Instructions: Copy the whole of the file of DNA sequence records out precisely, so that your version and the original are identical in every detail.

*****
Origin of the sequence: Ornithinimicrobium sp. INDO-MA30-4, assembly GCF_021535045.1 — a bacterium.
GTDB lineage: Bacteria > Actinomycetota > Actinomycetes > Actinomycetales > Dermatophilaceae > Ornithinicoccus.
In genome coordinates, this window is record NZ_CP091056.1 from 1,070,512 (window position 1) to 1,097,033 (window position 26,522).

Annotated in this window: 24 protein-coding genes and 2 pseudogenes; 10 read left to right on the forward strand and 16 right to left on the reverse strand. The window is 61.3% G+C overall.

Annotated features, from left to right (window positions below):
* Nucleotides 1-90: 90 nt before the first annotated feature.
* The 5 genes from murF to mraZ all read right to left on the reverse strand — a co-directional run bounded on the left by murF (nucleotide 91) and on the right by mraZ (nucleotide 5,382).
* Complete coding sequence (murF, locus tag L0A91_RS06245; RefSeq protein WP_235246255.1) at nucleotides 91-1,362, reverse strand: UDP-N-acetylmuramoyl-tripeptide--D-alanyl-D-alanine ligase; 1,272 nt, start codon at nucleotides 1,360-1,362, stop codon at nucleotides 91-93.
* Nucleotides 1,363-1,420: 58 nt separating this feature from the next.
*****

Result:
Origin of the sequence: Ornithinimicrobium sp. INDO-MA30-4, assembly GCF_021535045.1 — a bacterium.
GTDB lineage: Bacteria > Actinomycetota > Actinomycetes > Actinomycetales > Dermatophilaceae > Ornithinicoccus.
In genome coordinates, this window is record NZ_CP091056.1 from 1,070,512 (window position 1) to 1,097,033 (window position 26,522).

Annotated in this window: 24 protein-coding genes and 2 pseudogenes; 10 read left to right on the forward strand and 16 right to left on the reverse strand. The window is 61.3% G+C overall.

Annotated features, from left to right (window positions below):
* Nucleotides 1-90: 90 nt before the first annotated feature.
* The 5 genes from murF to mraZ all read right to left on the reverse strand — a co-directional run bounded on the left by murF (nucleotide 91) and on the right by mraZ (nucleotide 5,382).
* Complete coding sequence (murF, locus tag L0A91_RS06245; RefSeq protein WP_235246255.1) at nucleotides 91-1,362, reverse strand: UDP-N-acetylmuramoyl-tripeptide--D-alanyl-D-alanine ligase; 1,272 nt, start codon at nucleotides 1,360-1,362, stop codon at nucleotides 91-93.
* Nucleotides 1,363-1,420: 58 nt separating this feature from the next.